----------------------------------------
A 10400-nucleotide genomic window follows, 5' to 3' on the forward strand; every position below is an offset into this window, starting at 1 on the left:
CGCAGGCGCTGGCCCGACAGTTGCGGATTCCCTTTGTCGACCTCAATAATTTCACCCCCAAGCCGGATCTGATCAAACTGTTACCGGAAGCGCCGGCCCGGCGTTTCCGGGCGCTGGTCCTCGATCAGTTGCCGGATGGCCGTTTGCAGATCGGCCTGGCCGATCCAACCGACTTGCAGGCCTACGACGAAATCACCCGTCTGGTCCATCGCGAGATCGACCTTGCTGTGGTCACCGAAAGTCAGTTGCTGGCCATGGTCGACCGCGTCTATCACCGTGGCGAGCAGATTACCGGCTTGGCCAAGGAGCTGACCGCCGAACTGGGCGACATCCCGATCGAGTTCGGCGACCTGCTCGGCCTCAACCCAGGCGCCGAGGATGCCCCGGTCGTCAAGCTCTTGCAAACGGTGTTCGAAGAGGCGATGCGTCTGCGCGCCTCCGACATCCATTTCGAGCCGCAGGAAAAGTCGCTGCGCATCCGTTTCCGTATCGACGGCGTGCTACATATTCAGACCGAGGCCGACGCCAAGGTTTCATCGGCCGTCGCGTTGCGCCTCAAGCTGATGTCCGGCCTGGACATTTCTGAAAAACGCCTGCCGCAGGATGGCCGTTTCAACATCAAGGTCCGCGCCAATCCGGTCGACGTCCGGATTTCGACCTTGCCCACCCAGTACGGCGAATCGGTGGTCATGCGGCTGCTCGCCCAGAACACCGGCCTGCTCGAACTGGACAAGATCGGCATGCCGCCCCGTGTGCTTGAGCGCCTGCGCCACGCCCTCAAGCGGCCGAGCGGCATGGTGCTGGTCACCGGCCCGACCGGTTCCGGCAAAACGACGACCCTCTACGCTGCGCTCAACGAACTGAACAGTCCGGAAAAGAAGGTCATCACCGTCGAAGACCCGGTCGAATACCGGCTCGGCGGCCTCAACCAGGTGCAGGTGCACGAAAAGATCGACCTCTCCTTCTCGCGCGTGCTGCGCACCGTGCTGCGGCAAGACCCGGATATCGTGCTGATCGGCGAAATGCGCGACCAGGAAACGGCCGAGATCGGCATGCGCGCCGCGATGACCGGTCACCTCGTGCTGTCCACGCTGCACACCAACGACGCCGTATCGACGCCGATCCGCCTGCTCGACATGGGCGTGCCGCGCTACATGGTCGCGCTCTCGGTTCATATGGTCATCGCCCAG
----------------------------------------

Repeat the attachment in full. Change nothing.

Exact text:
A 10400-nucleotide genomic window follows, 5' to 3' on the forward strand; every position below is an offset into this window, starting at 1 on the left:
CGCAGGCGCTGGCCCGACAGTTGCGGATTCCCTTTGTCGACCTCAATAATTTCACCCCCAAGCCGGATCTGATCAAACTGTTACCGGAAGCGCCGGCCCGGCGTTTCCGGGCGCTGGTCCTCGATCAGTTGCCGGATGGCCGTTTGCAGATCGGCCTGGCCGATCCAACCGACTTGCAGGCCTACGACGAAATCACCCGTCTGGTCCATCGCGAGATCGACCTTGCTGTGGTCACCGAAAGTCAGTTGCTGGCCATGGTCGACCGCGTCTATCACCGTGGCGAGCAGATTACCGGCTTGGCCAAGGAGCTGACCGCCGAACTGGGCGACATCCCGATCGAGTTCGGCGACCTGCTCGGCCTCAACCCAGGCGCCGAGGATGCCCCGGTCGTCAAGCTCTTGCAAACGGTGTTCGAAGAGGCGATGCGTCTGCGCGCCTCCGACATCCATTTCGAGCCGCAGGAAAAGTCGCTGCGCATCCGTTTCCGTATCGACGGCGTGCTACATATTCAGACCGAGGCCGACGCCAAGGTTTCATCGGCCGTCGCGTTGCGCCTCAAGCTGATGTCCGGCCTGGACATTTCTGAAAAACGCCTGCCGCAGGATGGCCGTTTCAACATCAAGGTCCGCGCCAATCCGGTCGACGTCCGGATTTCGACCTTGCCCACCCAGTACGGCGAATCGGTGGTCATGCGGCTGCTCGCCCAGAACACCGGCCTGCTCGAACTGGACAAGATCGGCATGCCGCCCCGTGTGCTTGAGCGCCTGCGCCACGCCCTCAAGCGGCCGAGCGGCATGGTGCTGGTCACCGGCCCGACCGGTTCCGGCAAAACGACGACCCTCTACGCTGCGCTCAACGAACTGAACAGTCCGGAAAAGAAGGTCATCACCGTCGAAGACCCGGTCGAATACCGGCTCGGCGGCCTCAACCAGGTGCAGGTGCACGAAAAGATCGACCTCTCCTTCTCGCGCGTGCTGCGCACCGTGCTGCGGCAAGACCCGGATATCGTGCTGATCGGCGAAATGCGCGACCAGGAAACGGCCGAGATCGGCATGCGCGCCGCGATGACCGGTCACCTCGTGCTGTCCACGCTGCACACCAACGACGCCGTATCGACGCCGATCCGCCTGCTCGACATGGGCGTGCCGCGCTACATGGTCGCGCTCTCGGTTCATATGGTCATCGCCCAG